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September 22, 1923


JAMA. 1923;81(12):980-984. doi:10.1001/jama.1923.02650120012004

The injection of carbon dioxid gas under pressure through the uterus to determine the patency of the fallopian tubes has been employed rather extensively in the gynecologic clinic of the University of Michigan for the last three years. During this period the Rubin test, with some modifications, has been used, since it was thought to be the best method of controlling the flow of gas, regulating its pressure and estimating the amount of gas passed through the uterus and fallopian tubes into the peritoneal cavity.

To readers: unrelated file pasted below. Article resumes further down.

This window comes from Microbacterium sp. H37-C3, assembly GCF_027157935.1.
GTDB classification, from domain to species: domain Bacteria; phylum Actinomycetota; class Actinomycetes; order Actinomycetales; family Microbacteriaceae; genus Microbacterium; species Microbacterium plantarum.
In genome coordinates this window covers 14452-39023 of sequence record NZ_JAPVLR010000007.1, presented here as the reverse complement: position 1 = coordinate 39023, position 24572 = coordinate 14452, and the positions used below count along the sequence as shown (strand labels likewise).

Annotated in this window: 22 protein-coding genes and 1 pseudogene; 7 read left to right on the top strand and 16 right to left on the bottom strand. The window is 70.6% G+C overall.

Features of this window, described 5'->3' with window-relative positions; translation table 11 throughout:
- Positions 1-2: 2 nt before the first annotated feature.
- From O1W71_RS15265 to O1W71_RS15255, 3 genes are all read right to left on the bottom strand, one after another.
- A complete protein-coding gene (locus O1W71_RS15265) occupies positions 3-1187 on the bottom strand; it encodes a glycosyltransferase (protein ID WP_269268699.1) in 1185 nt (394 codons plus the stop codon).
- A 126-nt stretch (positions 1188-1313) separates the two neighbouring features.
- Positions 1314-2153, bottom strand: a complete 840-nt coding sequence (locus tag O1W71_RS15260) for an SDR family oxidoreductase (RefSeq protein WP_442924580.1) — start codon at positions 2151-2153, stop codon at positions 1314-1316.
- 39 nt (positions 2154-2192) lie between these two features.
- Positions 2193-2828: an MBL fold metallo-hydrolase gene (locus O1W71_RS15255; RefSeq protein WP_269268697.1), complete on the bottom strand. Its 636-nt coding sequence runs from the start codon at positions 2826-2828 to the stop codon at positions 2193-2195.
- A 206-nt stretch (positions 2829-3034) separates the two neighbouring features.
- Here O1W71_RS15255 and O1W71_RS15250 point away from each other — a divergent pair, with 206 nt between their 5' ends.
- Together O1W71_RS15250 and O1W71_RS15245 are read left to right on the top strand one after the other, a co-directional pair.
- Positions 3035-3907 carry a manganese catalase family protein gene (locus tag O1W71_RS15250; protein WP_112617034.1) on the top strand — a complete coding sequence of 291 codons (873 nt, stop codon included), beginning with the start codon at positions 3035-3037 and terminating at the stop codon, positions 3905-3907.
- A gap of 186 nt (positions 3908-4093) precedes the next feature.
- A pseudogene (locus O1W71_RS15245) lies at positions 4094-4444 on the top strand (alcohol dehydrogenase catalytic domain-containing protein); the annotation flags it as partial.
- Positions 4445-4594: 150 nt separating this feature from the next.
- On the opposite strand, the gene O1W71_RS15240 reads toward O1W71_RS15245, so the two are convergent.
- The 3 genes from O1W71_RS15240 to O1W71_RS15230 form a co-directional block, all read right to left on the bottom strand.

Not only was the Rubin technic employed to determine the patency of the tubes, but it was the method of choice for the introduction of sufficient gas into the peritoneal cavity to allow the taking of satisfactory roentgenograms whereby pathologic changes in the pelvis could be carefully studied. If, under suitable pressure and after repeated attempts, the gas failed to pass by the transuterine route,

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